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Full Self-Driving - feels like a long way off to me...

Discussion in 'Model S' started by Theflash95, Jul 30, 2018.

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  1. Theflash95

    Theflash95 Member

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    Am I the only one that feels like full self-driving is going to be a long, long way off? Every day I drive my Model S (which I love) and I use autopilot on the highway (which is useful), but I see things every day that make me say "full self-driving... I just don't see it happening anytime soon." I see exit lanes on the highway in rush hour where exiting traffic unofficially splits and makes a single lane two lanes... one for each direction... is my FSD car going to make me the a-hole and sit perfectly in the middle? I drive through my neighborhood which has no lane markings on the road, nothing at all... no lines to separate one direction from another and not even lines highlighting the edge of the road, and I think to myself... how would FSD work in this situation? Scan the road and realize which half to stay on? What if a car is parked in the street (which happens all the time)? What if I get to a 4 way stop sign and there is an aggressive driver who doesn't wait their turn, or a timid driver who starts going after I start? What if we go at the same time? When I'm making a turn through an intersection where there are two turn lanes and I'm in the inner lane, but the folks in the outer lane don't go wide enough and the inner lane cars have to drive over the lines separating the road? Is my FSD car going to try to squeeze them over to make them be perfectly in their proper lane? What if I'm on the highway and need to exit but no one opens up space for me to get in? Personally I might try to force someone to let me over by inching very close to the gap between one car and the next hoping that they back off a bit... how would FSD do that if no one budged?

    These are just a small amount of things I see on a daily basis. 90%, maybe even 95% of driving is easy... it's that 5-10% that's tricky where you have to bend/break the traffic rules a little bit to deal with something... how is FSD going to deal with all of that? Maybe if most cars were all FSD and they "talked" to one another it would make it a little easier, but obviously that's not the case.
     
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  2. roblab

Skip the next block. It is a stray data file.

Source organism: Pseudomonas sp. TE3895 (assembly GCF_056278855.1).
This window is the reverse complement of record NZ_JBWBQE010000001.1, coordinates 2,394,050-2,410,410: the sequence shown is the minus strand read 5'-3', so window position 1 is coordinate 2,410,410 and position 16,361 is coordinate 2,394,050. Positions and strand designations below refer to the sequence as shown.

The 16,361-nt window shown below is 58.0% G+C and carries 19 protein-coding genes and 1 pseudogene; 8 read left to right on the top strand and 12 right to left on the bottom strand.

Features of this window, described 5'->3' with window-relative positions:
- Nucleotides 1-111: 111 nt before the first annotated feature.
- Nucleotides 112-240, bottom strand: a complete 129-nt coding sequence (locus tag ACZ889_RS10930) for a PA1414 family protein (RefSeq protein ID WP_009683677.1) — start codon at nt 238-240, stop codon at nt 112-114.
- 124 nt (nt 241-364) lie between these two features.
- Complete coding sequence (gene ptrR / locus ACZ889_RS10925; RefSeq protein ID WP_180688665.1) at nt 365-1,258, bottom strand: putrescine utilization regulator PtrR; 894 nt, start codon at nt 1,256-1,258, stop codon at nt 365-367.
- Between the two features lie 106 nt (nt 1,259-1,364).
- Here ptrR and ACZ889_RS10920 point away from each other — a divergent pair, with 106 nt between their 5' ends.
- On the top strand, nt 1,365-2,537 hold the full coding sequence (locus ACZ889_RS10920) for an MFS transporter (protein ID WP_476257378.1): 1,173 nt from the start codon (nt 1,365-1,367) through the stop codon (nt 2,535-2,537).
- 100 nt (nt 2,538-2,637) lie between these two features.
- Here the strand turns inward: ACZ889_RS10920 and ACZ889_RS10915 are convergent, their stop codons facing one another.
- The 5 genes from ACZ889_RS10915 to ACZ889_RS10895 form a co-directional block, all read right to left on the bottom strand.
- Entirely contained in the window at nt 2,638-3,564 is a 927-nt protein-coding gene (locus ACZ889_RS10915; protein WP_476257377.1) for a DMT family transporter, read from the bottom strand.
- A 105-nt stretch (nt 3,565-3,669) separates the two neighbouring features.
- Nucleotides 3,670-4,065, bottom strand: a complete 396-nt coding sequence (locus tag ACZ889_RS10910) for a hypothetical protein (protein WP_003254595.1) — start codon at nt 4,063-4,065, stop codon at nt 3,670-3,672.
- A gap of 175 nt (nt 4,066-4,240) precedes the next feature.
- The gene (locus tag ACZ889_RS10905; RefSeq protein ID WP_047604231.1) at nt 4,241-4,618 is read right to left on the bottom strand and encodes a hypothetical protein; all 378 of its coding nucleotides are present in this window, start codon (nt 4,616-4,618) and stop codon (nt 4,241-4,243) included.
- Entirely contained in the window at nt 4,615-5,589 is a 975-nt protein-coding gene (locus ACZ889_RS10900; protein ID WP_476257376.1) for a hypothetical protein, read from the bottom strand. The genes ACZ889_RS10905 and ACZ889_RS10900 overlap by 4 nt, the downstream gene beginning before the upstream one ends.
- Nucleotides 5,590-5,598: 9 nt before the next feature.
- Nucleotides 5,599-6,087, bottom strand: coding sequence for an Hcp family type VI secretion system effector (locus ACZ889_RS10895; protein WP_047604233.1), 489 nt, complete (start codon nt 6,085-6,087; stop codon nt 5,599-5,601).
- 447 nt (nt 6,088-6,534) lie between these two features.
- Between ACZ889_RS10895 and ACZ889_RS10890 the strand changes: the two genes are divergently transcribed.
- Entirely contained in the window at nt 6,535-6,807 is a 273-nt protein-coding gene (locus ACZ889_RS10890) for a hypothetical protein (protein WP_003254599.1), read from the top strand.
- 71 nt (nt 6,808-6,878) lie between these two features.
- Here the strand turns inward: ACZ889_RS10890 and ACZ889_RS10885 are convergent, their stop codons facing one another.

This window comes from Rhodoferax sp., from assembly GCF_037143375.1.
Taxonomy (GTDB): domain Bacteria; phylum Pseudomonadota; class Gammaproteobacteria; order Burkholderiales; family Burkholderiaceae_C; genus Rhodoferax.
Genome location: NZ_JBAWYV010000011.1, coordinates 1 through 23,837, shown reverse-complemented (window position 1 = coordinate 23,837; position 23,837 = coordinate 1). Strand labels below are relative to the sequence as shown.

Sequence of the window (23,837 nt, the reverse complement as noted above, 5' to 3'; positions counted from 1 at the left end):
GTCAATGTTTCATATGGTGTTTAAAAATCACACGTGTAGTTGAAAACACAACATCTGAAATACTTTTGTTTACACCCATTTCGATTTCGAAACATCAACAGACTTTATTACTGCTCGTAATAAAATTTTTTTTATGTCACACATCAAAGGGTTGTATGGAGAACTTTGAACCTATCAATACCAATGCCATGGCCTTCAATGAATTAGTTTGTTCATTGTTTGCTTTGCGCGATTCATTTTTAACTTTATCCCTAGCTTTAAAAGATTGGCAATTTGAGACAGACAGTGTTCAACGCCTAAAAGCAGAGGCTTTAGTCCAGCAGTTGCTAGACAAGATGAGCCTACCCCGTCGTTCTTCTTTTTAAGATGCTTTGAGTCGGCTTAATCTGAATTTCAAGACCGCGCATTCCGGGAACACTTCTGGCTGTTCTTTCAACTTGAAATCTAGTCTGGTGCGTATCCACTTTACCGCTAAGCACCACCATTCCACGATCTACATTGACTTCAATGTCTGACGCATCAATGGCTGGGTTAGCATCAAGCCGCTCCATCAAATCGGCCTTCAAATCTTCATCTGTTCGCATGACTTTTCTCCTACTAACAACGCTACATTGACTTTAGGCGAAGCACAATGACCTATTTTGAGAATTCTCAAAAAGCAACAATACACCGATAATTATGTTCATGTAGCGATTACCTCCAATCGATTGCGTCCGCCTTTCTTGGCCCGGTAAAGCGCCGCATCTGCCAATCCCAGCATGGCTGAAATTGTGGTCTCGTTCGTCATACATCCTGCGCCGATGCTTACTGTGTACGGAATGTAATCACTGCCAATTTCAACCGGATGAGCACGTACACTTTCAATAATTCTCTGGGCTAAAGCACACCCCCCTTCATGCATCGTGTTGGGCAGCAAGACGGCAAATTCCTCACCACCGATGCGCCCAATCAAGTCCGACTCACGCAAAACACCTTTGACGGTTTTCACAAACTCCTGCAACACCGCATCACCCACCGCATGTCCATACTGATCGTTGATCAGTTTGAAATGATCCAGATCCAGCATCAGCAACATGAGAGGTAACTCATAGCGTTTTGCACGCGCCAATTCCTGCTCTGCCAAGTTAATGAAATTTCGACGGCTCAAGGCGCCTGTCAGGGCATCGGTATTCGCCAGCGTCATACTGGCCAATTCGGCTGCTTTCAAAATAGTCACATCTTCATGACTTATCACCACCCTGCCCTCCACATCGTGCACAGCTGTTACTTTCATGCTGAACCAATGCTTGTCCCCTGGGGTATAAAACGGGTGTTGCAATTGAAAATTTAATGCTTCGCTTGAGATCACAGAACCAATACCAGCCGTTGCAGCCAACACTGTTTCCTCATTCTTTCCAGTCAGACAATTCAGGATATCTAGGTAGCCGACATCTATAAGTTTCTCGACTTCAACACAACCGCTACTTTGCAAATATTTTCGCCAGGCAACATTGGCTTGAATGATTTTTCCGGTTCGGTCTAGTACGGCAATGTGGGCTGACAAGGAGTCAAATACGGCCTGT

roblab Active Member

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    All this concern about what's not even here yet. People lying awake nights worrying about whether or not FSD will be able to take the off ramp, whether or not they will be able to get to work without touching the steering wheel. Wondering how long before all cars have FSD (That will be a few days...) so they can work together.

    What's the matter here? Have people forgotten how to drive?? Do they think they can't make it to work if there's a complicated corner? WHY? You know, you can take over, help the car, or even put both hands on the wheel and do it yourself. Let the car do boring part of the drive, the stop and go. There is no reason to think that you MUST let the car do all the driving. It's STEERING ASSIST. If it ever really becomes Full Self Driving, I probably won't use it, as I don't need it. I learned to drive and still have my license and my full attention span. Maybe 5-10% of the time I can help the car over the rough spots, if I'm not unconscious.
     
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  3. Electroman

    Electroman Active Member

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    Welcome to the club. On FSD timelines, I always thought Musk was too optimistic, or as the shorts would say lying.

    I believe FSD is possible only if:

    - you make some key changes to our road infrastructure - from small roads to highways - that aids FSD. Like embedded sensors on the road that aids the car to make key decisions at certain junctures.

    - have a common protocol that cars can share and send some basic information to each other.

    We are far far off from that. I think we will have the first probe landing in Mars from SpaceX before we have any semblance of FSD for Joe average.
     
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  4. jeffpaul

    jeffpaul Member

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    Although autopilot won't engage on a road with no lines, it does actually work without them. I think these cars are capable of a lot more now than you think. The current Teslas may or may not be *completely* driver-less in the near future but the current hardware is certainly capable of level 3 on most roads and definitely all highways. Companies like Waymo are ferrying people around already with a driver-less system in place (although they have a safety driver just-in-case) and those cars are already making those tough decisions you mentioned, so it's just a matter of time.